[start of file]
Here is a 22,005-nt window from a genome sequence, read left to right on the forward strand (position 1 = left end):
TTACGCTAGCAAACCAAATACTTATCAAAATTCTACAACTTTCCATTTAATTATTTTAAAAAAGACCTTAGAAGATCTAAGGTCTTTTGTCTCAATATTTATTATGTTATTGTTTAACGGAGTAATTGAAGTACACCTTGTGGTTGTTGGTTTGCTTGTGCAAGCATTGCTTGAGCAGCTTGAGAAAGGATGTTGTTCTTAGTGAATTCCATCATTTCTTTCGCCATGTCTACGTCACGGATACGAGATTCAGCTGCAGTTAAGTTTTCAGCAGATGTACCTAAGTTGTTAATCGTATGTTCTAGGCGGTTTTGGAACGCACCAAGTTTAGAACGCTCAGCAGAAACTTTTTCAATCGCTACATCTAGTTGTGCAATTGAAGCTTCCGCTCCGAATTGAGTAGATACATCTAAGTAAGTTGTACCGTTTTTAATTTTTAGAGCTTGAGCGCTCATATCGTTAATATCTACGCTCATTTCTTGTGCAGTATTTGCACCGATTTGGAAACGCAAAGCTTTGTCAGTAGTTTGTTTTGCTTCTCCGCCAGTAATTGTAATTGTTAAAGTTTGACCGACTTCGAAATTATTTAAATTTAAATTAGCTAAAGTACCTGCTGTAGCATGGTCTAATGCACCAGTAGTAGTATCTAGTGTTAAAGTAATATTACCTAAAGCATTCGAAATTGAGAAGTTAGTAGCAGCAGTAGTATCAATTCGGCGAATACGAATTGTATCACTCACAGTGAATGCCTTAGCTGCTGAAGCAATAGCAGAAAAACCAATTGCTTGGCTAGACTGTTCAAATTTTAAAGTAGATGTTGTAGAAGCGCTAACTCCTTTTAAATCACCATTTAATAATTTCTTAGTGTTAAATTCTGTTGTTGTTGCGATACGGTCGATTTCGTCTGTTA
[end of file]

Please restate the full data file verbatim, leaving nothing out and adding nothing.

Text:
Here is a 22,005-nt window from a genome sequence, read left to right on the forward strand (position 1 = left end):
TTACGCTAGCAAACCAAATACTTATCAAAATTCTACAACTTTCCATTTAATTATTTTAAAAAAGACCTTAGAAGATCTAAGGTCTTTTGTCTCAATATTTATTATGTTATTGTTTAACGGAGTAATTGAAGTACACCTTGTGGTTGTTGGTTTGCTTGTGCAAGCATTGCTTGAGCAGCTTGAGAAAGGATGTTGTTCTTAGTGAATTCCATCATTTCTTTCGCCATGTCTACGTCACGGATACGAGATTCAGCTGCAGTTAAGTTTTCAGCAGATGTACCTAAGTTGTTAATCGTATGTTCTAGGCGGTTTTGGAACGCACCAAGTTTAGAACGCTCAGCAGAAACTTTTTCAATCGCTACATCTAGTTGTGCAATTGAAGCTTCCGCTCCGAATTGAGTAGATACATCTAAGTAAGTTGTACCGTTTTTAATTTTTAGAGCTTGAGCGCTCATATCGTTAATATCTACGCTCATTTCTTGTGCAGTATTTGCACCGATTTGGAAACGCAAAGCTTTGTCAGTAGTTTGTTTTGCTTCTCCGCCAGTAATTGTAATTGTTAAAGTTTGACCGACTTCGAAATTATTTAAATTTAAATTAGCTAAAGTACCTGCTGTAGCATGGTCTAATGCACCAGTAGTAGTATCTAGTGTTAAAGTAATATTACCTAAAGCATTCGAAATTGAGAAGTTAGTAGCAGCAGTAGTATCAATTCGGCGAATACGAATTGTATCACTCACAGTGAATGCCTTAGCTGCTGAAGCAATAGCAGAAAAACCAATTGCTTGGCTAGACTGTTCAAATTTTAAAGTAGATGTTGTAGAAGCGCTAACTCCTTTTAAATCACCATTTAATAATTTCTTAGTGTTAAATTCTGTTGTTGTTGCGATACGGTCGATTTCGTCTGTTA